It has been a long cold winter, and, for those of us who like the snow, there have been ample opportunities for skiing, snowshoeing, sledding, and skating.
But I can feel that spring is just around the corner, and I am eagerly awaiting the first sounds of spring. There are many of course – the spring serenades of red-winged blackbirds, robins, and other songbirds, the pitter-patter of April showers, and the splashing of small human feet in puddles. One of my most anticipated sounds of spring, though, is the chorus of wood frogs echoing from vernal pools across the landscape. Wood frogs are one of several species that are dependent upon vernal pools for breeding and survival.
Vernal pools are generally small seasonal pools found throughout Massachusetts that fill up with water for part of the year, but don’t hold it long enough to support populations of fish. Some vernal pools fill up in the late fall or winter, some the early spring, and there are even some that buck the “vernal” name and hold water all year long. Usually, vernal pools completely dry up by the middle or end of the summer each year, or at least every few years. The key, biologically speaking, is that they don’t support fish which is critical to the reproductive success of many amphibians (wood frogs, spotted salamanders) and invertebrate species (fairy shrimp, caddisfly larva) that rely on breeding habitats free of fish predators.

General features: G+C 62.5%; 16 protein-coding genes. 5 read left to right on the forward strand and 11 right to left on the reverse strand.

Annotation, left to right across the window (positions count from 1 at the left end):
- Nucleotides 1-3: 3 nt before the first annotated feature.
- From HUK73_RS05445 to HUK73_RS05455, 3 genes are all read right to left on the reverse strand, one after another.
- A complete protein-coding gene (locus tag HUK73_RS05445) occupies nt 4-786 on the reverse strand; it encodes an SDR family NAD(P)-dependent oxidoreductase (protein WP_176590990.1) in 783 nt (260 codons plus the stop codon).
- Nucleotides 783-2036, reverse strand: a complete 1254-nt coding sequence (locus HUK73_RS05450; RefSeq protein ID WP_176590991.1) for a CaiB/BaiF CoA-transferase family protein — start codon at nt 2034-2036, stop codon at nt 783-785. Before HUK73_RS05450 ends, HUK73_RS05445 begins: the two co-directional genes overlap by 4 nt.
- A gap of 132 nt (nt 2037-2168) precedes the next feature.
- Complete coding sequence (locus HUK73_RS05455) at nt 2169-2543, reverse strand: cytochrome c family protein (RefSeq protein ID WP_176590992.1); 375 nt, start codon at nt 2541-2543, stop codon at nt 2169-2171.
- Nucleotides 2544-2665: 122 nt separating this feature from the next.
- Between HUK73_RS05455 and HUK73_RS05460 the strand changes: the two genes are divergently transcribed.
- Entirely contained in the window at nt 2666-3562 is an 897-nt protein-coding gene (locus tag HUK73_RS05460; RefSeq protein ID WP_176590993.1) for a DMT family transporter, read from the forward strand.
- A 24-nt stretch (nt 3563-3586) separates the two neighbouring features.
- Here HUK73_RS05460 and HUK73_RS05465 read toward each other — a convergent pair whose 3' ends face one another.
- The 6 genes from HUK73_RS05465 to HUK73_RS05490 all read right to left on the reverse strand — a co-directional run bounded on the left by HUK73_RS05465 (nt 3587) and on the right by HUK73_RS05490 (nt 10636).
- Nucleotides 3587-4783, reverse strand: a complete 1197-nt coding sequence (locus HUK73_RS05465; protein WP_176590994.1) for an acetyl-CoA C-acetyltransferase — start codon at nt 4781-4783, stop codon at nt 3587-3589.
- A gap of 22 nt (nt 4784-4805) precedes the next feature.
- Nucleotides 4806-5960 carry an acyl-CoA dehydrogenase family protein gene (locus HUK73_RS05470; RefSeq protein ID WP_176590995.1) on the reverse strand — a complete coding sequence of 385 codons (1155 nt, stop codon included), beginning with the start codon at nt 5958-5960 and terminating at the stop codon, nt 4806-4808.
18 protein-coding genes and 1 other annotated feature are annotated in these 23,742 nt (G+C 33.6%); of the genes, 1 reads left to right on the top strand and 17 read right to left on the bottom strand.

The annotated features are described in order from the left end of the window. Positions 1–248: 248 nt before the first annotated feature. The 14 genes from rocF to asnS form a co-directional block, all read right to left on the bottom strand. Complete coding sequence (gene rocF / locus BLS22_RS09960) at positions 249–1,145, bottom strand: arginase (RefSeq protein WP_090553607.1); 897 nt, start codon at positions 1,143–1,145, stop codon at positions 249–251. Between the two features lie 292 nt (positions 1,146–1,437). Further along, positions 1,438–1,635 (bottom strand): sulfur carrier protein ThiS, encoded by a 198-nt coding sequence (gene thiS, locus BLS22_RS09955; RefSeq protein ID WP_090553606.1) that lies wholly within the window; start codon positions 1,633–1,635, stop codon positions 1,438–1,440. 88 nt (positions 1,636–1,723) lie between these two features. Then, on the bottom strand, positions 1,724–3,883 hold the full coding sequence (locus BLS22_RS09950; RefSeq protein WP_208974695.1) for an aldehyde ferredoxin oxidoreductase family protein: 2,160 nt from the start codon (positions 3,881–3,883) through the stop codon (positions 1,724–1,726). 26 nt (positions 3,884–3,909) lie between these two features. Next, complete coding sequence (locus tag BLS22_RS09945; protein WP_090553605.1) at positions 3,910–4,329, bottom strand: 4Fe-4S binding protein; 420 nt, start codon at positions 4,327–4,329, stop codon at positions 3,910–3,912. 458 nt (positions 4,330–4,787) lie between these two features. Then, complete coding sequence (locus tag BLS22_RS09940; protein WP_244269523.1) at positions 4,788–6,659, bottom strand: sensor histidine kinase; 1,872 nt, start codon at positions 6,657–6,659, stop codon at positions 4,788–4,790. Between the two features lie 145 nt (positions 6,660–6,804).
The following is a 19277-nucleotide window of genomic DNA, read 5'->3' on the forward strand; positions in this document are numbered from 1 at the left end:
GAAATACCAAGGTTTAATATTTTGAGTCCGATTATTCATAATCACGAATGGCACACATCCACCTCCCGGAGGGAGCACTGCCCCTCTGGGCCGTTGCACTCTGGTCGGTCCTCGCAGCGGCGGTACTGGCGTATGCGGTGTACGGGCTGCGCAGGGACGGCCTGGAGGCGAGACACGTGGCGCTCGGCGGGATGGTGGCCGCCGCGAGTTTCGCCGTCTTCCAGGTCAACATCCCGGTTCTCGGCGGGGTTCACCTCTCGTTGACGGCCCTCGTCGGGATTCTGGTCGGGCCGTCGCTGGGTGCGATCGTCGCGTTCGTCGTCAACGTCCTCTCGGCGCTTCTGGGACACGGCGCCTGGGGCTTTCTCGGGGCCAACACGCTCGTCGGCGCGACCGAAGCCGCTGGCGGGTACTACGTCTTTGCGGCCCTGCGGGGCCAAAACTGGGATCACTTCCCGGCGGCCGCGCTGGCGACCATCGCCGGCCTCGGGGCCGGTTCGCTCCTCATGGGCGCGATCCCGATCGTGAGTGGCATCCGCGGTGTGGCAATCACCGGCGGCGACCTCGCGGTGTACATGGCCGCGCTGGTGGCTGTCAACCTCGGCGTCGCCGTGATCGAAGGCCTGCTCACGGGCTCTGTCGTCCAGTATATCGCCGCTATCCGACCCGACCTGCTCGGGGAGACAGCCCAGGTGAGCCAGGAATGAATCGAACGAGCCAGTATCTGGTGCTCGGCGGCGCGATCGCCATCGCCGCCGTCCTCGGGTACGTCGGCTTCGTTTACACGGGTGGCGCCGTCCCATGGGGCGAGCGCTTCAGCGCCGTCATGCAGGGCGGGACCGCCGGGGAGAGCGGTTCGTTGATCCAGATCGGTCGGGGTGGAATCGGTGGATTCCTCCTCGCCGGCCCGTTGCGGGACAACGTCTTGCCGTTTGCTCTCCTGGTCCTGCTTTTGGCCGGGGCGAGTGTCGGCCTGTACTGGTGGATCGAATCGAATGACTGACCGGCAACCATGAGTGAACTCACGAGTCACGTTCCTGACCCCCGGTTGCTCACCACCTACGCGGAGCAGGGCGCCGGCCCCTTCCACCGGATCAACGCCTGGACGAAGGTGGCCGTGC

Any day now, when we get a big soaking rain with a nighttime temperature over 40 degrees, the amphibian migration to vernal pools will happen. Be on the lookout for wood frogs and spotted salamanders crossing the road and listen for the calls of the wood frogs (sounds like quacking). These solitary species spend most of the year in the woods surrounding the pools, and only come to the vernal pools in the spring to breed before heading back into the uplands. For some of the most secretive salamanders, seeing the animals moving to the pools or in the brief time they are at the pools may be our best chance of seeing one. And they are impressive little creatures!
Some vernal pools are protected by the Massachusetts Wetlands Protection Act regulations and local bylaws. Families, citizen scientists, and other vernal pool enthusiasts can document what species are using a particular vernal pool and then send that information into the Natural Heritage and Endangered Species Program, who will officially “certify” the pool. Join The Trustees’ at one of our many properties to learn more about the species that rely on vernal pools as well as how to certify a pool to ensure that it is able to support these species into the future.
And enjoy the springtime serenade!